Friday, March 31, 2017

Starting the subway construction scene

One of the central features of the Musashi-Koyama module set is all the construction going on in the area around the station for the new subway.  Up to now this had only been represented on the modules as an opening in the surface and a few trucks parked behind some construction fencing.  I thought it was about time to start to make this scene more complete.

A box was made from .030 styrene to fit into the hole. This can be removed as needed to work on it at the bench.  One of the  be two climbing tower cranes on the site is also seen in this photo.  More on those in a future post.
Across the street from the subway station construction site I am creating a support area  This would be a fenced in area where materials could be stored, vehicles and equipment parked.

The subway station construction scene will be a large project that has several aspects to it.  This is just the start and there will be follow-up posts as it progresses.

Tuesday, March 28, 2017

Starting the grade crossing scene

I showed this reference photo in one of my first posts, Streets and Buildings.   This scene was just outside the station and is an important scene on the module that I wanted to re-create.

This is old Green Max kit number 45 and this is what I used to create the grade crossing.  I purchased a couple of these kits in Japan but they are also available on ebay.  The new number for this kit is 2153.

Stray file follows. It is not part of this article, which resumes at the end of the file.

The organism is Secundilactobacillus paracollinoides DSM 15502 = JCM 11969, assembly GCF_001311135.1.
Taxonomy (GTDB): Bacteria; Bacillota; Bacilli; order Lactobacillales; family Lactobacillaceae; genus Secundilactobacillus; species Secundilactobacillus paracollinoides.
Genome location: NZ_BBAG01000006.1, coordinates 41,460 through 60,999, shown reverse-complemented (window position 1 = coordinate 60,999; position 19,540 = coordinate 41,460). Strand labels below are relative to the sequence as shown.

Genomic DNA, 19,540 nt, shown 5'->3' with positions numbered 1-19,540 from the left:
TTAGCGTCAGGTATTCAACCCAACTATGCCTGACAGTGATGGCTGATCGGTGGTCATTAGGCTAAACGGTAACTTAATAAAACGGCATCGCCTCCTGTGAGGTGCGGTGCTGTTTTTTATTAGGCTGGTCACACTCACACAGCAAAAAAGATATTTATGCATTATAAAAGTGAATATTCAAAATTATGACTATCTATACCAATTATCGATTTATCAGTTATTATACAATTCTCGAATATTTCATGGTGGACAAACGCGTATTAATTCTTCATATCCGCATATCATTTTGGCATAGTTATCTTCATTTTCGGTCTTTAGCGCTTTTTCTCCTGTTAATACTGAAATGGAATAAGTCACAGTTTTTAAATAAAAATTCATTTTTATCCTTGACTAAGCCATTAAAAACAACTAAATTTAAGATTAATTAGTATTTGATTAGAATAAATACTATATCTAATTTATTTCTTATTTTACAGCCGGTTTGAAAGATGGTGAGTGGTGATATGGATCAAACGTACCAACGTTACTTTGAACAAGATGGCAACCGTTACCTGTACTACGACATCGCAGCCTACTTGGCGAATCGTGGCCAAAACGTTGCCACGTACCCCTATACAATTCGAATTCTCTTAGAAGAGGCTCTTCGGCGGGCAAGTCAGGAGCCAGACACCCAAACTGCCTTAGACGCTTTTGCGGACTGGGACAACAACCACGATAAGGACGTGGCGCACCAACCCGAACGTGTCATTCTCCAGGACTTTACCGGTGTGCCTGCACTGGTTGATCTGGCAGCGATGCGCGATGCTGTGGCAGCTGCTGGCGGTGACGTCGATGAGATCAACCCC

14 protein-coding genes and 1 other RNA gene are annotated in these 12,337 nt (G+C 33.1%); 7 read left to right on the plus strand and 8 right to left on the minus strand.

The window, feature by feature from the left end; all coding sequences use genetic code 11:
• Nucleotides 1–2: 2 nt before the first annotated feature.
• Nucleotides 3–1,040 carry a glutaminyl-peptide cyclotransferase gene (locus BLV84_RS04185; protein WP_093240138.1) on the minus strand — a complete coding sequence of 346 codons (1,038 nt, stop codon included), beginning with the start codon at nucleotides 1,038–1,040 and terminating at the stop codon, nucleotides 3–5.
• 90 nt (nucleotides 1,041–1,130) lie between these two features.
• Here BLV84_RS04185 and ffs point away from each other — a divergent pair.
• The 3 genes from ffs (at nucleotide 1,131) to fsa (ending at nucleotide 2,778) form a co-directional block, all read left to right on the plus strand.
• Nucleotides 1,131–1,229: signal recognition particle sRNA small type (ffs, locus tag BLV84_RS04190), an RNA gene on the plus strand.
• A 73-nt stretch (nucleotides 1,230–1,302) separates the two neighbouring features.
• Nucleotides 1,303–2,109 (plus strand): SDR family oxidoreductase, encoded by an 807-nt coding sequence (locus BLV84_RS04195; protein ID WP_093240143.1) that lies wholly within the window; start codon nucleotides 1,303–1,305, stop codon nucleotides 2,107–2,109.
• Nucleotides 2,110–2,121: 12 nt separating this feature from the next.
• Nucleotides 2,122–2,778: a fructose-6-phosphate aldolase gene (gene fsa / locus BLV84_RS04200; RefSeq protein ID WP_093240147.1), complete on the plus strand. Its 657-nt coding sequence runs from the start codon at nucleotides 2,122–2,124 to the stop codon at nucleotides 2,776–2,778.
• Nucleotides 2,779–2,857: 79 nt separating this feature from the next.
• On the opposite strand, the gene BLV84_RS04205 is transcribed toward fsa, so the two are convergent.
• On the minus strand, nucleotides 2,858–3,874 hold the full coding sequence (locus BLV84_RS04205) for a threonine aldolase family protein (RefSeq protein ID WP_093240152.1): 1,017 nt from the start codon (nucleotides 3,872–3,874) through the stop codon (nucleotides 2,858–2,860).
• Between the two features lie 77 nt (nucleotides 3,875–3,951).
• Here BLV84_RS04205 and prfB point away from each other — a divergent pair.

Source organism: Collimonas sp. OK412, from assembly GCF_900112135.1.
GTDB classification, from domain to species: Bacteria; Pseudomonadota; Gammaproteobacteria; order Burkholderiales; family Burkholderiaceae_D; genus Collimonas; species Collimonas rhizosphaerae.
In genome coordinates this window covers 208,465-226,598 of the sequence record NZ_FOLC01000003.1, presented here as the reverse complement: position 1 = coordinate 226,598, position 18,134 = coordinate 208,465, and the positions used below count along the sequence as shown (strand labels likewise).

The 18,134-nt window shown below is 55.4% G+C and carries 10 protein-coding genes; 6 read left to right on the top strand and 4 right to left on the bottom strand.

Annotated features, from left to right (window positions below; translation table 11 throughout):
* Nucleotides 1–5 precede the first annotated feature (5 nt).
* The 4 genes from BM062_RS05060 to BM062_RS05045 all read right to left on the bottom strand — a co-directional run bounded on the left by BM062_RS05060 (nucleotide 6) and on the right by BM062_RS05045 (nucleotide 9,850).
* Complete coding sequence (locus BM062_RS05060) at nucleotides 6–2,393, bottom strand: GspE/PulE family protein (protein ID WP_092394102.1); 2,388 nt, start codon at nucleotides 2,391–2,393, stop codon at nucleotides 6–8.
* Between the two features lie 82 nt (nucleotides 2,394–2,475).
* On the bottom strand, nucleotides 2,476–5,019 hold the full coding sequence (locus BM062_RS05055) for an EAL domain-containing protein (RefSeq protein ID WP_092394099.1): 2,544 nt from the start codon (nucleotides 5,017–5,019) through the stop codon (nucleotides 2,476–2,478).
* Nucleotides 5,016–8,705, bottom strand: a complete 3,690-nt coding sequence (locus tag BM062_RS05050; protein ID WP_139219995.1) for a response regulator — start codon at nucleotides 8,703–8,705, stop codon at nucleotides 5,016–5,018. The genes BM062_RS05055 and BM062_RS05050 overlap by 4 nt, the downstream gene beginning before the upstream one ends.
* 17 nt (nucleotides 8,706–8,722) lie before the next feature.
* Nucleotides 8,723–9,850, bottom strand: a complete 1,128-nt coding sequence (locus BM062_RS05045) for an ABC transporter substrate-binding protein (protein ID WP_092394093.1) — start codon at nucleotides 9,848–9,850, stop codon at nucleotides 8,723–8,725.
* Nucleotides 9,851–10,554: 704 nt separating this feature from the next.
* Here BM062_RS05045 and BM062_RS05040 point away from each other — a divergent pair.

Besides the pair of crossing signals and gates this kit includes road sections, train signals, sensors, and other details.  I did not use the road sections as I had already built up the roads.

The bases for the crossing gates were meant to sit at below track level and because I had already built up the roads and surrounding area the gates seemed abnormally high when compared to people.  So I cut out sections in the cork as shown in this photo to lower the bases.
The edges of the now sunken bases were built up with .020 x .040 styrene strip.  Then after gluing the base in place I patched up the road surface around it.  Some of the road striping will also need to be redone.

I modified the gate arm assembly by drilling a hole in the arm pivot point.  Another hole was drilled through the motor mount and tapped for a 00-90 screw to secure the arm to the mount.  An extra Micro-Trains screw was used for this. Doing this allows the arm to be moved between the lowered and raised positions.

The tiny ridges on the gate arms were handy as a guide for hand painting of the yellow stripes.  The striping on the barrier is from a Kato sticker set.

Now this seems better.

So far just using the basic gates and signals from one kit at one crossing.  There are also other signals that can be added and there is still the larger grade crossing on the 2M extension module to do.

Saturday, March 25, 2017

The great module re-wiring of 2017